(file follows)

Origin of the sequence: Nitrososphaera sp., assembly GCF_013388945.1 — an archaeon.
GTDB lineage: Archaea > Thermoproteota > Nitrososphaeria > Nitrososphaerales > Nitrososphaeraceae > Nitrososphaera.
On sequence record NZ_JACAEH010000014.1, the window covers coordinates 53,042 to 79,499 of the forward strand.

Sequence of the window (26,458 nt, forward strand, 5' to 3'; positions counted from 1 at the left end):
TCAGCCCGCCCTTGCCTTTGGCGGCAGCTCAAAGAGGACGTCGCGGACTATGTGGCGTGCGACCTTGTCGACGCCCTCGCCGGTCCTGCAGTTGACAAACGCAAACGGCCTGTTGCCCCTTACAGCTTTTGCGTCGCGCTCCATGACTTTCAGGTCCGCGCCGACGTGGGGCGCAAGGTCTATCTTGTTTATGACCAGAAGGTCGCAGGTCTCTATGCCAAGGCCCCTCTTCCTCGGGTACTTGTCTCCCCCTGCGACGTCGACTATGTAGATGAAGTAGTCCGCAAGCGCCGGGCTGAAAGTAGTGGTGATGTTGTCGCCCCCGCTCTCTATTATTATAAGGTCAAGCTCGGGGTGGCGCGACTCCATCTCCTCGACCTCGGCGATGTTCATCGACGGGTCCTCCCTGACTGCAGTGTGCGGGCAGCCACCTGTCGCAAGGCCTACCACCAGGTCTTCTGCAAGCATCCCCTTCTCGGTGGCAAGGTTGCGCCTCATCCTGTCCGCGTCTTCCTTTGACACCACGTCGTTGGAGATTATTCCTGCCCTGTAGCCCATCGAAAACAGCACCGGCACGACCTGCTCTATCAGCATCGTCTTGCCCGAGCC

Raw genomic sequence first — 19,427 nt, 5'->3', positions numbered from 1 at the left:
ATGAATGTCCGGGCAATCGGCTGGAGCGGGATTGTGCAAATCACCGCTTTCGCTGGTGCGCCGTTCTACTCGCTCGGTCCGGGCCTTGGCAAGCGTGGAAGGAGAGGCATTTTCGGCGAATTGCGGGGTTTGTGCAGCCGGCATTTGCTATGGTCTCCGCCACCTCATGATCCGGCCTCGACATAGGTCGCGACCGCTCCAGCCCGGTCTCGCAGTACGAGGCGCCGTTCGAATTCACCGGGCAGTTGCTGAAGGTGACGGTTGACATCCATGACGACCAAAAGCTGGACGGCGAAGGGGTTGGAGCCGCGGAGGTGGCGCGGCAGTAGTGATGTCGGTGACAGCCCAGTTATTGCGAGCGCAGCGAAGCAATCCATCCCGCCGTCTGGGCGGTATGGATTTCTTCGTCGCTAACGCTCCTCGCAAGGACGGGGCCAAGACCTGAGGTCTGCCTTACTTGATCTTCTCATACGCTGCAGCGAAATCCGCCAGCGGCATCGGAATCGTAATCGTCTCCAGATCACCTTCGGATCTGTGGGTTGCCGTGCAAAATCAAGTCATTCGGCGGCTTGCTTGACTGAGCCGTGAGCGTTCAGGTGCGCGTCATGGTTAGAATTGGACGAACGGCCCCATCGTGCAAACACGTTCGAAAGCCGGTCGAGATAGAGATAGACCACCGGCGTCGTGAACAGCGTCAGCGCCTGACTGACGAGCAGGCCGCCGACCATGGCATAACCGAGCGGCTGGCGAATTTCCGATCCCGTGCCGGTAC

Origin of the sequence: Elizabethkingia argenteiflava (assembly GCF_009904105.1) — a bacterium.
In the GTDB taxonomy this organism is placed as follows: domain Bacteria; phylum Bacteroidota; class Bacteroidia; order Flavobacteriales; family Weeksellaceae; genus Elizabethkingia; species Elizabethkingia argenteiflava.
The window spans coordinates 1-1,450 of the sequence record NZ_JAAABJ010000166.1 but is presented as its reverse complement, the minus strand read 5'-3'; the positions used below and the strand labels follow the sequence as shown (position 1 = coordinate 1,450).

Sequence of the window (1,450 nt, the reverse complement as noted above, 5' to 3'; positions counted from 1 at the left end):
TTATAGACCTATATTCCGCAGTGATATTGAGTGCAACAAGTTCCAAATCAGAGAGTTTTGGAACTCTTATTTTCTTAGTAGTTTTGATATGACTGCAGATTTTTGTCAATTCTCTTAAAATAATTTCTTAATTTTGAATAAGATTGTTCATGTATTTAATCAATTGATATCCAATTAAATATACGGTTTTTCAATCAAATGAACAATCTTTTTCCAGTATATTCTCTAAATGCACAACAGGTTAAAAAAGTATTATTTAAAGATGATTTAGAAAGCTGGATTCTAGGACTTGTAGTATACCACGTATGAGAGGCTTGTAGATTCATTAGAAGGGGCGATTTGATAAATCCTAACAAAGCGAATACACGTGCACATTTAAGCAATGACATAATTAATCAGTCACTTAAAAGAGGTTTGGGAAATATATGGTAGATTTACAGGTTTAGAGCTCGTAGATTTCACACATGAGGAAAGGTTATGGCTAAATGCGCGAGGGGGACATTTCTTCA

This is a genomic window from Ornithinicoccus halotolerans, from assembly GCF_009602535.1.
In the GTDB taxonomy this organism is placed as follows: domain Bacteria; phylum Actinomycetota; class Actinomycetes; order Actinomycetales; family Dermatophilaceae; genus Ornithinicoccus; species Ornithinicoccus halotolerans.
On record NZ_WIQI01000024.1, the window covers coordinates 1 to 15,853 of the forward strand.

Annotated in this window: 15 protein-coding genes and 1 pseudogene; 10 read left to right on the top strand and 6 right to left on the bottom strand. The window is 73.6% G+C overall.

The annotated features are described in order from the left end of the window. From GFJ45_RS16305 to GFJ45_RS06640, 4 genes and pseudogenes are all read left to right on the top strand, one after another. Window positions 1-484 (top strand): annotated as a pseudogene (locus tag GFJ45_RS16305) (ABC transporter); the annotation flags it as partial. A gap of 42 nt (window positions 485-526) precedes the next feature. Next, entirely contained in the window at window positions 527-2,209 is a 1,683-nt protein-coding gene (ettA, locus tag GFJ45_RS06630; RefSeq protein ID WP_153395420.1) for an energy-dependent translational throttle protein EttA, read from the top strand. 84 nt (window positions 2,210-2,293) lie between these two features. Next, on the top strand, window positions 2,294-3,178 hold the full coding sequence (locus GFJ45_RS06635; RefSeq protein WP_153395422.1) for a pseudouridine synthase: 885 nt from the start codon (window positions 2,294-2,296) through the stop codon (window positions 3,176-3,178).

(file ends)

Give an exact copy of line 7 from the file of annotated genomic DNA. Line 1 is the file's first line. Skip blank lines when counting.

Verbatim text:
ATGAATGTCCGGGCAATCGGCTGGAGCGGGATTGTGCAAATCACCGCTTTCGCTGGTGCGCCGTTCTACTCGCTCGGTCCGGGCCTTGGCAAGCGTGGAAGGAGAGGCATTTTCGGCGAATTGCGGGGTTTGTGCAGCCGGCATTTGCTATGGTCTCCGCCACCTCATGATCCGGCCTCGACATAGGTCGCGACCGCTCCAGCCCGGTCTCGCAGTACGAGGCGCCGTTCGAATTCACCGGGCAGTTGCTGAAGGTGACGGTTGACATCCATGACGACCAAAAGCTGGACGGCGAAGGGGTTGGAGCCGCGGAGGTGGCGCGGCAGTAGTGATGTCGGTGACAGCCCAGTTATTGCGAGCGCAGCGAAGCAATCCATCCCGCCGTCTGGGCGGTATGGATTTCTTCGTCGCTAACGCTCCTCGCAAGGACGGGGCCAAGACCTGAGGTCTGCCTTACTTGATCTTCTCATACGCTGCAGCGAAATCCGCCAGCGGCATCGGAATCGTAATCGTCTCCAGATCACCTTCGGATCTGTGGGTTGCCGTGCAAAATCAAGTCATTCGGCGGCTTGCTTGACTGAGCCGTGAGCGTTCAGGTGCGCGTCATGGTTAGAATTGGACGAACGGCCCCATCGTGCAAACACGTTCGAAAGCCGGTCGAGATAGAGATAGACCACCGGCGTCGTGAACAGCGTCAGCGCCTGACTGACGAGCAGGCCGCCGACCATGGCATAACCGAGCGGCTGGCGAATTTCCGATCCCGTGCCGGTAC